Federal Rule of Civil Procedure 12(b)(1) permits a defendant to move for dismissal of a complaint if the court lacks subject-matter jurisdiction to hear the case. In a factual attack, such as here, the defendant challenges the factual basis underlying the court's subject-matter jurisdiction with extrinsic evidence, essentially making the argument that the allegations supportive of jurisdiction are not true. Cunningham v. Lenape Regional High Dist. Bd. of Educ., 492 F.Supp.2d 439, 447 (D.N.J. 2007). Because this Court must be satisfied at all times that it has the power to hear the case, it "may consider evidence outside the pleadings" "to resolve factual issues bearing on jurisdiction." Gould Electronics, Inc. v. U.S., 220 F.3d 169, 176 (3d Cir. 2000); Gotha v. U.S., 115 F.3d 176, 179 (3d Cir. 1997); Int'l Ass'n of Machinists & Aerospace Workers v. Nw. Airlines, 673 F.2d 700, 711 (3d Cir. 1982). Once the defendant presents extrinsic evidence contesting the jurisdictional facts set forth in the complaint, the court must permit the plaintiff to respond. Gould Electronics, 220 F.3d at 177. "The court may then determine jurisdiction by weighing the evidence presented by the parties, " " evaluating for itself the merits of the jurisdictional claims." Id .; Mortensen v. First Federal Sav. and Loan Ass'n, 549 F.2d 884, 891 (3d Cir. 1977) (emphasis added). In making this evaluation, no presumption of truthfulness attaches to the allegations set forth in the complaint. Mortensen, 549 F.2d at 891. Rather, the challenge must be evaluated solely on the merits of the evidence submitted on jurisdiction. Id.

When considering a Rule 12(b)(6) motion, the Court must accept all of plaintiff's allegations as true and construe all reasonable inferences in favor of the plaintiff. Alston v. Parker, 363 F.3d 229, 233 (3d Cir. 2004). To survive a motion to dismiss under Rule 12(b)(6), "a complaint must contain sufficient factual matter, accepted as true, to state a claim to relief that is plausible on its face." Ashcroft v. Iqbal, 556 U.S. 662, 678, 129 S.Ct. 1937, 173 L.Ed.2d 868 (2009) (quoting Bell Atlantic Corp. v. Twombly, 550 U.S. 544, 570, 127 S.Ct. 1955, 167 L.Ed.2d 929 (2007)). A claim "requires a complaint with enough factual matter (taken as true) to suggest the required element." Phillips v. County of Allegheny, 515 F.3d 224, 234 (3d Cir. 2008) (citing Twombly, 550 U.S. at 556) (internal quotations omitted). "This does not impose a probability requirement at the pleading stage, but instead simply calls for enough facts to raise a reasonable expectation that discovery will reveal evidence of the necessary element." Id.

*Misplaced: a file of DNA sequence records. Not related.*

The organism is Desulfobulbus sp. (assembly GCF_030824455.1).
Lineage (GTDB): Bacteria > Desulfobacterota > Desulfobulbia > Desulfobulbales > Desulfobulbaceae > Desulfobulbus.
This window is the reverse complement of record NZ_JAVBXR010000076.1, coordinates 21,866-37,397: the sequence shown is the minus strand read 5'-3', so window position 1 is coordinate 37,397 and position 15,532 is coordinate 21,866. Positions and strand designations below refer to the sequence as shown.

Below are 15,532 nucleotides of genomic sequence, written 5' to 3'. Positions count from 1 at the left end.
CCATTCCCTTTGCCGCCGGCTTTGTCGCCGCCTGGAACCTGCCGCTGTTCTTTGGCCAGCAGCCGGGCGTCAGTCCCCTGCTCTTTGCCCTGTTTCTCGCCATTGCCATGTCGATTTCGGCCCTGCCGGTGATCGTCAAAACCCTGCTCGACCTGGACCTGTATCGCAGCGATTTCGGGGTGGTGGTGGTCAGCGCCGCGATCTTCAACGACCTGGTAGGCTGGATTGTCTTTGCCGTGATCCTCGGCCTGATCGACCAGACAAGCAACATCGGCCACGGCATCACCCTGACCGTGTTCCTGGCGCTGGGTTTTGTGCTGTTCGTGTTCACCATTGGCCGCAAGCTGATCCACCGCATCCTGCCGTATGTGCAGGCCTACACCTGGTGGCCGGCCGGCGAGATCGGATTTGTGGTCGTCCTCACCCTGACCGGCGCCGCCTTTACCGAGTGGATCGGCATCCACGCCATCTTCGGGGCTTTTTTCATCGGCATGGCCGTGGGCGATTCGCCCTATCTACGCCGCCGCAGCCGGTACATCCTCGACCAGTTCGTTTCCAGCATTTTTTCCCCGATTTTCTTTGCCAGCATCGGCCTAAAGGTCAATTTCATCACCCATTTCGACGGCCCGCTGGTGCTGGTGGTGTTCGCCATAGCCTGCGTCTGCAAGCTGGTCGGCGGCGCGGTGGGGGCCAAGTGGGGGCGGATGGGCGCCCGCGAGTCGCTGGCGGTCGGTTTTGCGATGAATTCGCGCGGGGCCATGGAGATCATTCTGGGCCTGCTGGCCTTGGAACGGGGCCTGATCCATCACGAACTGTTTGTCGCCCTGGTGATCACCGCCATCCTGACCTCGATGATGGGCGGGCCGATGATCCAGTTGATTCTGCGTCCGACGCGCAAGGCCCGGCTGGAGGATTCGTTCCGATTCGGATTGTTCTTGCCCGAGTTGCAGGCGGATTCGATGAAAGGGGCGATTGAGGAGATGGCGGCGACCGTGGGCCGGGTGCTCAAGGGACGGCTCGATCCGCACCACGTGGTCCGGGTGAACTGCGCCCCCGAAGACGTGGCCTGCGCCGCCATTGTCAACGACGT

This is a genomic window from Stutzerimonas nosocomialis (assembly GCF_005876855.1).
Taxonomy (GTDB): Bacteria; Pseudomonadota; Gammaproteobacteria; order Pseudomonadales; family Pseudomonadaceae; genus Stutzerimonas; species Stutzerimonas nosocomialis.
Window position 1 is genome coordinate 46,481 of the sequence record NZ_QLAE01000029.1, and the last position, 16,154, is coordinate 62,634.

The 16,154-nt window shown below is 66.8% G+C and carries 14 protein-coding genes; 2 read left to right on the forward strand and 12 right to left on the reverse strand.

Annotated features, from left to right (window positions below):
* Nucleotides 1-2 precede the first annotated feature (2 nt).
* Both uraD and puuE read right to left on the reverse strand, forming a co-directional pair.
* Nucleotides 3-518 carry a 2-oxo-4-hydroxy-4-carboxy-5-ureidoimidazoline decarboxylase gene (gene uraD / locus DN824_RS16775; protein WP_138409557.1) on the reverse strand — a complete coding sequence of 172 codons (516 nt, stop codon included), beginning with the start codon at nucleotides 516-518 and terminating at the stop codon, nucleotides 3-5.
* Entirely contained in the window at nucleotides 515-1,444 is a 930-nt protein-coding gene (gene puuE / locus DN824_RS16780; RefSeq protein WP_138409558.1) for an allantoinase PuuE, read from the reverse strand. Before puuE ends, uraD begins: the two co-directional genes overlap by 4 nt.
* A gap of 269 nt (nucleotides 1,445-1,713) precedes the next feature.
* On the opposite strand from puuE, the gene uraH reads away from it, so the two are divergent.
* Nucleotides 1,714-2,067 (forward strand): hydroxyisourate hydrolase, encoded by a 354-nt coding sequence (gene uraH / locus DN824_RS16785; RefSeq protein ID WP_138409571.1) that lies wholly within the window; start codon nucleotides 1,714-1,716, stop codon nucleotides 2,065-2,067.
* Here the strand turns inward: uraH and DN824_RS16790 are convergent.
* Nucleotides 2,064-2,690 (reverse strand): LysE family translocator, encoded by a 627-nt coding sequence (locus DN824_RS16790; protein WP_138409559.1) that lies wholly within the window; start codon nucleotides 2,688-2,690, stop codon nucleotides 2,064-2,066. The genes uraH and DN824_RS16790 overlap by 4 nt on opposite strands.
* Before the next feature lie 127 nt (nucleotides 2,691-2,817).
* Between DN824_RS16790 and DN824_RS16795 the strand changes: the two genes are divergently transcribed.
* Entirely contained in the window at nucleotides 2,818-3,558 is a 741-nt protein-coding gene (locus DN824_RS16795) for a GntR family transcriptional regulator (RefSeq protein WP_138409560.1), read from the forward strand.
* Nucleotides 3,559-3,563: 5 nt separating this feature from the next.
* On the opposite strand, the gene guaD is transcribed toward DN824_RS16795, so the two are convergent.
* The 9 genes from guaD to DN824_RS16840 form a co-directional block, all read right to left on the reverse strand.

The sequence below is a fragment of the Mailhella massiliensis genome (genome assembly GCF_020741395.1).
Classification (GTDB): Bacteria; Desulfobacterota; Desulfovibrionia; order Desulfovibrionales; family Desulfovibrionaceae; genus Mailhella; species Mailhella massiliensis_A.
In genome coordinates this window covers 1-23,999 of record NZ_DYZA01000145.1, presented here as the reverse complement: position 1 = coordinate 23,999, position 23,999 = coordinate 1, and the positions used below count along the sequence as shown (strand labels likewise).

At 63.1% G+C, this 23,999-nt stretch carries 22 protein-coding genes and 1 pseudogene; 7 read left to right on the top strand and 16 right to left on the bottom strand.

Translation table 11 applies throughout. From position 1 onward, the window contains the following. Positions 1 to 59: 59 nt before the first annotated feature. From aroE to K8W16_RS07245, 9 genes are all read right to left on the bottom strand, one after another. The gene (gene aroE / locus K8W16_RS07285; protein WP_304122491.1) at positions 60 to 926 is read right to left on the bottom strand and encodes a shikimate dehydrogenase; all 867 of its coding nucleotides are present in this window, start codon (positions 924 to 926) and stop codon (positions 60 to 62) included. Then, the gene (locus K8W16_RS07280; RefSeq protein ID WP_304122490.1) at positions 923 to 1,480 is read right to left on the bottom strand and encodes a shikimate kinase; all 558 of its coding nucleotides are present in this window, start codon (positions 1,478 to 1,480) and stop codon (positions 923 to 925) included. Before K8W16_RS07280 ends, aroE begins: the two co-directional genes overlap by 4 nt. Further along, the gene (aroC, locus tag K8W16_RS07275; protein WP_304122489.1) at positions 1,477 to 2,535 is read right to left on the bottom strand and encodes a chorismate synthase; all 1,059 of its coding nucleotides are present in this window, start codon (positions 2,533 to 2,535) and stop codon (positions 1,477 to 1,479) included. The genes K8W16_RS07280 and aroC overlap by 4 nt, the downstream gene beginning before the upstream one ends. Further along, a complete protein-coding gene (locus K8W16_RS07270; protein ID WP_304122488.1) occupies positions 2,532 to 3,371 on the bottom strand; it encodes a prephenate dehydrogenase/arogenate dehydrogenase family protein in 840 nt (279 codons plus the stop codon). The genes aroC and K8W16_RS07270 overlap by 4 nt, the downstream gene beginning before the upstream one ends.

Finally, a court must employ less stringent standards when considering pro se pleadings than when judging the work product of an attorney. Haines v. Kerner, 404 U.S. 519, 520, 92 S.Ct. 594, 30 L.Ed.2d 652 (1972). When presented with a pro se complaint, the court should construe the complaint liberally and draw fair inferences from what is not alleged as well as from what is alleged. Dluhos v. Strasberg, 321 F.3d 365, 369 (3d Cir. 2003).

C. Analysis

The Commissioner first argues that Plaintiff's Complaint, to the extent it is based upon the amount withheld and awarded to his representative following an award of benefits under Title II and Title XVI of the Act, should be dismissed pursuant to Rule 12(b)(1) for lack of subject matter jurisdiction. (ECF No. 4 at pp. 3-4).[1] The Court agrees. The only civil action permitted on a claim arising under Title II and/or Title XVI is an action to review the "final decision of the [Commissioner] made after a hearing." Califano v. Sanders, 430 U.S. 99, 108, 97 S.Ct. 980, 51 L.Ed.2d 192 (1977) (quoting 42 U.S.C. § 405(g)). Determining the amount to be charged or received by a claimant's representative is a non-reviewable agency decision. 20 C.F.R. § 404.903(f) ("Administrative actions that are not initial determinations may be reviewed by us, but they are not subject to the administrative review process... and they are not subject to judicial review. These actions include, ... [d]etermining the fee that may be charged or received by a person who has represented you in connection with a proceeding before us[.]"). Accordingly, this Court lacks subject-matter jurisdiction to review the administrative action of the Commissioner in this regard, and this claim will be dismissed. See Palmer v. Barnhart, 89 F.App'x ...